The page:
On Friday, May 26th 1967, LIMA Company assulted the position but met little resistance. The battlefield was covered with bodies, weapons and other items the NVA left behind. The hill was also littered with unexploded shells and 1st Lt. Richard Daerr called the Squad Leaders together to give them instructions to get off the hill.
At the same time John was policing the area. He found a different type of mine hanging from or tied to a tree. For whatever reason he picked it up and walked towards the command post. He arrived at 2:05 PM (1405). He said something to the effect of "Look at this". Cpl John Coleman, who was a squad leader at the time, saw it just before it exploded and described it to me as being "the size to two large pie tins put together". LCpl Ron Parsons, who was radioman at the time, was keeping a list of the items recovered and also looked up. He later identified the mine as a Chinese Communist DH-10 type claymore mine. This was a manually activated mine, you had to manually set it off as compared to American claymores which could be set off electrically. This mine was about 1 foot in diameter and about 4 inches thick. Lt Daerr said he remembered John walking towards them "and then darkness and pain".
The same mine that killed John also killed or wounded a number of other good Marines. John Coleman, Ron Parsons and Rocky Crumrine were among the wounded. Steve Weber who as an Asst. Gunner was spared because he was in a prone position setting up a perimeter.
Lt. Daerr said of John "He was an outstanding Marine, [. . .] always looking out for his fellow Marines, as was true of all my Marines".
The commanding officer of the 3rd Battalion, Major Samuel Faulk, had this to say about John in a letter he wrote to John's widow Ann. "John's cheerful disposition, uprightness, and devotion to duty won for him the respect of all who knew him." In a different letter sent to John's parents he had this to say "John was one of the finest Marines I had ever known. His exemplary conduct, leadership, and singular determination to do every job well were qualities that all of us respected. We will miss him and hope that you will find some comfort in knowing this."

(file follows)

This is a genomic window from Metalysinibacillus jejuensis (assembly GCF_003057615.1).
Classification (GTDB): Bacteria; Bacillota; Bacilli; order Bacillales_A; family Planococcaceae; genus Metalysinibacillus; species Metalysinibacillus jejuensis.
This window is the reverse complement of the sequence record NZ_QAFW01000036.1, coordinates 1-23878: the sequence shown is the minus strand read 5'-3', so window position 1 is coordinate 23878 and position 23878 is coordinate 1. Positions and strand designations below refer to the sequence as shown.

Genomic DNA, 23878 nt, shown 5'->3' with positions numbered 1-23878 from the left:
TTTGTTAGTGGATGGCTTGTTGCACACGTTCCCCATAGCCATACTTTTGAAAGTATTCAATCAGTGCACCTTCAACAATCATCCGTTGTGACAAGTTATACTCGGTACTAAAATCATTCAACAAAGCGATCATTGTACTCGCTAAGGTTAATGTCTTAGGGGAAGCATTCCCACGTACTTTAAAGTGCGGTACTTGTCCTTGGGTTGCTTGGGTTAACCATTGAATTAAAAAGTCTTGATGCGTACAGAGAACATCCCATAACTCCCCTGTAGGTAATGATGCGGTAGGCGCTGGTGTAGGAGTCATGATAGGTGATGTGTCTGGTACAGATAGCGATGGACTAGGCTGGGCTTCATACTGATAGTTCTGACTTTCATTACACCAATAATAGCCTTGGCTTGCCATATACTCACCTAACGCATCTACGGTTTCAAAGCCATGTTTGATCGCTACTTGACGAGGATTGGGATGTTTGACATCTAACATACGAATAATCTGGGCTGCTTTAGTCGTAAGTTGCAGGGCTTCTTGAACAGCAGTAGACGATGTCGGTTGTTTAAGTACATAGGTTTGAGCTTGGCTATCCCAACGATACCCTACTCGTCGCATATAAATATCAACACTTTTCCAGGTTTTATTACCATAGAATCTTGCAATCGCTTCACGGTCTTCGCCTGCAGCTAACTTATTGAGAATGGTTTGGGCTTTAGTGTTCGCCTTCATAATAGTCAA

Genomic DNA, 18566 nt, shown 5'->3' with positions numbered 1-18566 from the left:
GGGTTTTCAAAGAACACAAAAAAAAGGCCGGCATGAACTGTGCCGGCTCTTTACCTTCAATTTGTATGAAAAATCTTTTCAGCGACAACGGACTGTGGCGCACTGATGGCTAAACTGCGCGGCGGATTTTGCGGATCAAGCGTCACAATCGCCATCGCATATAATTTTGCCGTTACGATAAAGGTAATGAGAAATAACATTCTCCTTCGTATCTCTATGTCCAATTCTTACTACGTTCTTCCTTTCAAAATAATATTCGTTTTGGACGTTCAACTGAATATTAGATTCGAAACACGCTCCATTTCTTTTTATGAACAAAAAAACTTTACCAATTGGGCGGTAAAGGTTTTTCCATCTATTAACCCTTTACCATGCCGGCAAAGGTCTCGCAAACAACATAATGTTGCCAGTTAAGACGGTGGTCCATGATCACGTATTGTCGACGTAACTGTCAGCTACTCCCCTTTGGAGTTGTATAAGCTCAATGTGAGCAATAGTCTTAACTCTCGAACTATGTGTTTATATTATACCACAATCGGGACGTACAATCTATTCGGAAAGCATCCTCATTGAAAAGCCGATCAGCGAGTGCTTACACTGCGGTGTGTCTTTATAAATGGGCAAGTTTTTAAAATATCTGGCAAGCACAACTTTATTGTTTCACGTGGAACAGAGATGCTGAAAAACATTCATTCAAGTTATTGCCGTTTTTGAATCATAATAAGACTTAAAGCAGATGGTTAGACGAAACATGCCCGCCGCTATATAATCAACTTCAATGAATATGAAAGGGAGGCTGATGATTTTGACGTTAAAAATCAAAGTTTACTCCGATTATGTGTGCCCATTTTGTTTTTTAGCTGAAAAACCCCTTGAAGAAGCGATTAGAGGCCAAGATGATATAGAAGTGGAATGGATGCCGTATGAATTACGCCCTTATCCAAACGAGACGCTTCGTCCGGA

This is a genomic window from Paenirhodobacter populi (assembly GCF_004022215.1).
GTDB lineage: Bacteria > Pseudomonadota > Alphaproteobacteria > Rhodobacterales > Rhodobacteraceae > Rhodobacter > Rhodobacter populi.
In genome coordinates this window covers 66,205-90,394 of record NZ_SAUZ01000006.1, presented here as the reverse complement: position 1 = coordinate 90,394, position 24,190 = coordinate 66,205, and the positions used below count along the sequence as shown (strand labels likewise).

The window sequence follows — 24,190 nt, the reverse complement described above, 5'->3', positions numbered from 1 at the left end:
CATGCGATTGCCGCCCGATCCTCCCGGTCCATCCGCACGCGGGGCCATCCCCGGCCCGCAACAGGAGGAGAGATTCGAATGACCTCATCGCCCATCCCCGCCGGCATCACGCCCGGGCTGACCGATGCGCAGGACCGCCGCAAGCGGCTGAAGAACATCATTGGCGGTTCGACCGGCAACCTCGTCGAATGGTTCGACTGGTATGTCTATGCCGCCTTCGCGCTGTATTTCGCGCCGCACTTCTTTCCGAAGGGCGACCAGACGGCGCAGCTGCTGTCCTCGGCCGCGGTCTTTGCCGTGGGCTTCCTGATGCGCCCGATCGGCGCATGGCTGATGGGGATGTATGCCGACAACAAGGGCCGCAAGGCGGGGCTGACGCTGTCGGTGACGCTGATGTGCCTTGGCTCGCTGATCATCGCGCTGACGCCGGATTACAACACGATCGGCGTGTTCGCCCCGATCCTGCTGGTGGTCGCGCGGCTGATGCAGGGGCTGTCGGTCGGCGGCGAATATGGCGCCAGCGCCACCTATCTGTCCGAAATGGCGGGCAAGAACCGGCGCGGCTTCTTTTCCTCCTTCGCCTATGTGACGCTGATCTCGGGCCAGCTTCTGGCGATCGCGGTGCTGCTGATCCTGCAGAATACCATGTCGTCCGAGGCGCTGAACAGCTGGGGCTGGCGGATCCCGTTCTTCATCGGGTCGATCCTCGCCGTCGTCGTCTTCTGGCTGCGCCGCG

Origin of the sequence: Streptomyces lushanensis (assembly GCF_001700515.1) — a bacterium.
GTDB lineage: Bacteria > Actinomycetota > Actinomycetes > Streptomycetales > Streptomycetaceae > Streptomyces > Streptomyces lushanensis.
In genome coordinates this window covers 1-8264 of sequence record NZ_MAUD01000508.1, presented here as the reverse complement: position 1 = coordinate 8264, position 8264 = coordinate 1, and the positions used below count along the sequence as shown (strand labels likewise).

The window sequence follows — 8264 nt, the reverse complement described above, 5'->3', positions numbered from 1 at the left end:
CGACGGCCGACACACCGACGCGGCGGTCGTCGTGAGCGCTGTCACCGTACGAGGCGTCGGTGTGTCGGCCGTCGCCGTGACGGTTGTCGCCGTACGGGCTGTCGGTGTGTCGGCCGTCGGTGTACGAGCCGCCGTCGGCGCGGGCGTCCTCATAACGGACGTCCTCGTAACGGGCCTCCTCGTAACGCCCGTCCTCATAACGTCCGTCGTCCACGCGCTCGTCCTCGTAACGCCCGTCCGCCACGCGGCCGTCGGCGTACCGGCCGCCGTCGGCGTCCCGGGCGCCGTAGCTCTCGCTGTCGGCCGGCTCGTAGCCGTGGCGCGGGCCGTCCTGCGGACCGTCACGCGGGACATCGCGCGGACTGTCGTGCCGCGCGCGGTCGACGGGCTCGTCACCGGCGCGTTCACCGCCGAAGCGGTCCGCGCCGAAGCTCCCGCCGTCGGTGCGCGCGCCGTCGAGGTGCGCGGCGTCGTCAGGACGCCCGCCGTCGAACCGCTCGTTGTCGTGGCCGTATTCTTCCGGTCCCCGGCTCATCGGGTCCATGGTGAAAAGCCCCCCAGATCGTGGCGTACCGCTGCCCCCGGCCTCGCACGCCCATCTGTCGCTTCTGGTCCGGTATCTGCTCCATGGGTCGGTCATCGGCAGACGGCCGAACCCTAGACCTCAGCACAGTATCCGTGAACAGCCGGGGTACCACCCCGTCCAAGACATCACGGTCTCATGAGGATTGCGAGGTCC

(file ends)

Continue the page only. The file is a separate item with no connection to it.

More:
This is a photo of John that was probably taken at Hill 42 near An Hoa sometime in September or October of 1966. He's sitting on top of an ONTOS (a tracked vehicle with six 106 recoiless rifles). The Thompson submachine gun he's holding probably belongs to the ONTOS crew because they were too heavy to carry in the field and their range was not long enough. The beer was delivered to the field about once a month.
( Standing L-R ) John Dugan, John Kuhrt, Morrell
( Kneeling ) Unknown Marine
This photo was taken on hill 42 near An Hoa. They are looking pretty dusty because they had just come in from convoy duty guarding trucks on Liberty Road.
Home at last
John was laid to rest at the Long Island National Cemetery in East Farmingdale (Long Island), NY.
Panel 20E, Row 113.
His name is the first one on the line. If you get a chance to visit, please do.
The information dealing with John's final battle was provided by 1st Lt. Richard Daerr who was Platoon Commander, Cpl. John Coleman who was 3rd Squad Leader with LIMA Company and others who were there that day. Thank you for the information you provided and for your service to this great country
Details about John's military service were provided by the US Marine Corps through the Freedom Of Information Act. Their help is acknowledged and appreciated.